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Global X's Newest Bet Targets High Online-Based Growth in Emerging Markets

·2 min read

By Christiana Sciaudone

Investing.com -- Global X's newest thematic bet is on disruption and high growth markets.

The Emerging Markets Internet&E-commerce ETF (EWEB) launched on Alibaba 's (NYSE:BABA) Singles Day on Nov. 11 and focuses on companies that derive the bulk of their revenue from internet and e-commerce in emerging markets. Alibaba, in fact, is one of the top holdings among 50 in the fund, which leans heavily toward Asia and more specifically, China.

That has to do with the rise of e-commerce in the country along with the increase in smartphone and internet penetration, demographics and the size of the Millennial population, said Chelsea Rodstrom, a research analyst at Global X ETFs. China's policies also support making it a global innovator. And then there's the potential market boom ahead, whereas in the U.S., internet penetration is 90%, in China it's closer to 53%.

"These economies are moving from adopters of the latest technology to leapfrog, to jump over and acquire the latest technology and become innovators," Rodstrom said in a phone interview.

EWEB is Global X's latest bet on thematic funds as it taps into an ever-expanding demand for exchange traded funds. The market for ETFs has grown from about $4 trillion last year to almost $5 trillion today, and is expected to grow to between $30 trillion and $50 trillion by 2030. ETFs offer lower costs, liquidity and tax efficiency than traditional funds. While ETFs often track indexes, Global X has focused on themes, creating its own basket of companies in areas like genomics and biotechnology, cybersecurity and education. The fund joins the Global X Thematic Growth suite of 24 ETFs and more than $7 billion in assets under management.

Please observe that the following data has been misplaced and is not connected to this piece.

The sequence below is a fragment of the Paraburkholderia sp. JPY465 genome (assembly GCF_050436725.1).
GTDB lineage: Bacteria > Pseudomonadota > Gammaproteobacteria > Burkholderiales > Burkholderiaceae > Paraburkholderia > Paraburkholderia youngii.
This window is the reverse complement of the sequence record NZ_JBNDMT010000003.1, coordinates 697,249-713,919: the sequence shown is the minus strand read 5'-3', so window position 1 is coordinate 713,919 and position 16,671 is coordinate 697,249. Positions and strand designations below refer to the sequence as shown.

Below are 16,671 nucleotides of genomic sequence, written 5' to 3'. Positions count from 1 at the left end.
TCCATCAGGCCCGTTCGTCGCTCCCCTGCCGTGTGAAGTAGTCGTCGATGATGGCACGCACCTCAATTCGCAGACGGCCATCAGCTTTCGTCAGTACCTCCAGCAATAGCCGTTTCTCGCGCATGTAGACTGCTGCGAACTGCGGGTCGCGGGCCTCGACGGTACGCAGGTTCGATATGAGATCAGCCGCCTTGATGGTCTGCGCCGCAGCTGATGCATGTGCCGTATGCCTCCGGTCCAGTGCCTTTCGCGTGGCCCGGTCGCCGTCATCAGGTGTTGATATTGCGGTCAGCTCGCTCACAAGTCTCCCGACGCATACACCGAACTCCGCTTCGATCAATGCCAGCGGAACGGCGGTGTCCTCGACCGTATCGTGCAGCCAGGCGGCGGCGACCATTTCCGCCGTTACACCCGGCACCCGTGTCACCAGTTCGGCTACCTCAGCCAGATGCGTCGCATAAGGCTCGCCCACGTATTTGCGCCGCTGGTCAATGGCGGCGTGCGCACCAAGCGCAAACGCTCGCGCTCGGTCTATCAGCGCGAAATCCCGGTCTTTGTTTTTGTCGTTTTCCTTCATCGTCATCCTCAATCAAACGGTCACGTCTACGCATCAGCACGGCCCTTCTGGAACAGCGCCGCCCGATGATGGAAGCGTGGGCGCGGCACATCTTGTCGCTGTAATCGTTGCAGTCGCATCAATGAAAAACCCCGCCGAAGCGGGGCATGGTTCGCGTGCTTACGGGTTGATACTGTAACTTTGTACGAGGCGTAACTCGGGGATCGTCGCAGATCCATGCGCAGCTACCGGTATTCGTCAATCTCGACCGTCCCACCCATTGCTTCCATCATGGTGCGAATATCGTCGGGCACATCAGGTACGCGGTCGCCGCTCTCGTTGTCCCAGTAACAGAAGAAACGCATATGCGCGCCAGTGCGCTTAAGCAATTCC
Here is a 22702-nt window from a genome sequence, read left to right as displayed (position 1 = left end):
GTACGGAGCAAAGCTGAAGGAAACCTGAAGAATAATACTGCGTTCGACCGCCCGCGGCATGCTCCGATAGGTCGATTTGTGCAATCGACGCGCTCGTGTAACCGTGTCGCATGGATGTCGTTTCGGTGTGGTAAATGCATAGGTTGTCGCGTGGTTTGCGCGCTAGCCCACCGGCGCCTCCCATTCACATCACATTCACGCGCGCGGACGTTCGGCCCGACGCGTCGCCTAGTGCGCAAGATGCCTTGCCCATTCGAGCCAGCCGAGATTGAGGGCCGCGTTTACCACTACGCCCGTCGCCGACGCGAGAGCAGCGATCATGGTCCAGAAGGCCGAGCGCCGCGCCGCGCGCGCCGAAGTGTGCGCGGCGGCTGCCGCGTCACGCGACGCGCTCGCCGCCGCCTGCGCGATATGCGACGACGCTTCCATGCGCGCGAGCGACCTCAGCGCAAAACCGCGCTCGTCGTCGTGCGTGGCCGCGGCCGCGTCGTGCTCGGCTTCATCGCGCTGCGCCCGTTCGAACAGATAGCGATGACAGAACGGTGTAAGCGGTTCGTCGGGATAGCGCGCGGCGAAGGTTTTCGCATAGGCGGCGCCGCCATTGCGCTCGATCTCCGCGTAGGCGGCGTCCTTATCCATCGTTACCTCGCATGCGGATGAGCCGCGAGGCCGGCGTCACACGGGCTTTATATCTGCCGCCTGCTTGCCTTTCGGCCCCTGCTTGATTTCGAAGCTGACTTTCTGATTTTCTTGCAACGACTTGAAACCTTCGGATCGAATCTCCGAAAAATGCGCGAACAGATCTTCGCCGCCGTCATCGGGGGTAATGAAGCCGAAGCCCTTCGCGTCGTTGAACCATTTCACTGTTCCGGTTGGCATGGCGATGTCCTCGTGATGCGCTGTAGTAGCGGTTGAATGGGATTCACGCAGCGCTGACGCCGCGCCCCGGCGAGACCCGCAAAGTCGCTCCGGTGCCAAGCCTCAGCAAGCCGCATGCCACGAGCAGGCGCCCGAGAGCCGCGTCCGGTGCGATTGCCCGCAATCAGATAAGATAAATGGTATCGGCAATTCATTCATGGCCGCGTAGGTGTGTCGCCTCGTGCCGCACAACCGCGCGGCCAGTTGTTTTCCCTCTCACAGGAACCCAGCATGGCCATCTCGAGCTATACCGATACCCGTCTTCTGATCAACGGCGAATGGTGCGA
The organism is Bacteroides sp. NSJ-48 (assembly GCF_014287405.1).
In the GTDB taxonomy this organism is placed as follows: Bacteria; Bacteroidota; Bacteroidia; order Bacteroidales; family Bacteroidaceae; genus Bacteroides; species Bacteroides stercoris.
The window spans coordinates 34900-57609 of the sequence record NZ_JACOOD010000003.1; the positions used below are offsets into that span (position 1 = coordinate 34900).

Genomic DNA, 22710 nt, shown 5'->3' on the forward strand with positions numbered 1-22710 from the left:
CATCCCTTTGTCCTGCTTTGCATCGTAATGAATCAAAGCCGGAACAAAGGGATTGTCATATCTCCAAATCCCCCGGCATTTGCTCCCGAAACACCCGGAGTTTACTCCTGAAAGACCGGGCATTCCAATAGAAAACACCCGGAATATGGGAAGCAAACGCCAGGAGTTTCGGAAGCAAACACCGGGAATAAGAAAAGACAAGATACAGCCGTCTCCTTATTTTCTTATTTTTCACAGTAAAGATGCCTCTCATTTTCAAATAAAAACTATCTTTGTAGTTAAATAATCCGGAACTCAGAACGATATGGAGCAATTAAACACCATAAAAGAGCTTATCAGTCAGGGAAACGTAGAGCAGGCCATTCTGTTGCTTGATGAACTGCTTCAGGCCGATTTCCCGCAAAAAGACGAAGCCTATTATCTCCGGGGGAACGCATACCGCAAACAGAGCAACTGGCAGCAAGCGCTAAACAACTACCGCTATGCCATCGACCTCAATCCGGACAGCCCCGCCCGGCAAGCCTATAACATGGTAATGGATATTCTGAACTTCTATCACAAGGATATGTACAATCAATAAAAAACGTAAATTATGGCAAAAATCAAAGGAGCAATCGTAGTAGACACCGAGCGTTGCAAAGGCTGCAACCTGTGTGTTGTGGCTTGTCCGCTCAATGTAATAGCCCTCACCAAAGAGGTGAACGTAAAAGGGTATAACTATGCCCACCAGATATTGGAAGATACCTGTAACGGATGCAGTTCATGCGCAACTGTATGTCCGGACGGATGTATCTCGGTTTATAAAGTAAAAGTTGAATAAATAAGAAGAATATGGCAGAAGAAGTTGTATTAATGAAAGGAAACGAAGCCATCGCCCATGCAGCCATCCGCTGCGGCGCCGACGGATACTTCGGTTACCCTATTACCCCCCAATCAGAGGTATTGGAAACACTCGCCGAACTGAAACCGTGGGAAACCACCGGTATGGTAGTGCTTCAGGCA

EWEB tracks the Nasdaq CTA Emerging Markets Internet&E-commerce Net Total Return Index, with Asia representing a number of the holdings.

"Asia Pacific region and Southeast Asia are probably the highest growth areas," Rodstrom said. Many of the companies are actively expanding globally, either through mergers and acquisitions or partnerships, diversifying and mitigating any possible individual country risks. And emerging markets can be a roller coaster ride for investors, with economies subject to government interference and political instability.

Such companies have nonetheless outperformed their U.S. counterparts. Rodstrom points to the fact that in 2018, 74% of global growth was attributable to emerging market economies, driven in large part by a rapidly growing middle class of internet-connected consumers. The consumption of emerging markets is expected to be responsible for 84% of the world total by 2023.

"Investors interested in emerging markets understand the reasons why they have higher growth potential but a lot of investors probably don't recognize how much emerging markets contribute to global growth," Rodstrom said. "This is a way to get access to higher growth."

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